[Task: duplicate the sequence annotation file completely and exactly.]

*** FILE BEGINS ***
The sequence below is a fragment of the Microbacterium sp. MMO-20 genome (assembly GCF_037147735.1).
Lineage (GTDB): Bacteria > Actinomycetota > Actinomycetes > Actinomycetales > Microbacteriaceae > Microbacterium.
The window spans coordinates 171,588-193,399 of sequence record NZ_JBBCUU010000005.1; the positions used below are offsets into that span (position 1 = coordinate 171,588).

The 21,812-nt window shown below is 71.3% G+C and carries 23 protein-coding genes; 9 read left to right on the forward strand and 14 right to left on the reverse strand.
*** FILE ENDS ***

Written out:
The sequence below is a fragment of the Microbacterium sp. MMO-20 genome (assembly GCF_037147735.1).
Lineage (GTDB): Bacteria > Actinomycetota > Actinomycetes > Actinomycetales > Microbacteriaceae > Microbacterium.
The window spans coordinates 171,588-193,399 of sequence record NZ_JBBCUU010000005.1; the positions used below are offsets into that span (position 1 = coordinate 171,588).

The 21,812-nt window shown below is 71.3% G+C and carries 23 protein-coding genes; 9 read left to right on the forward strand and 14 right to left on the reverse strand.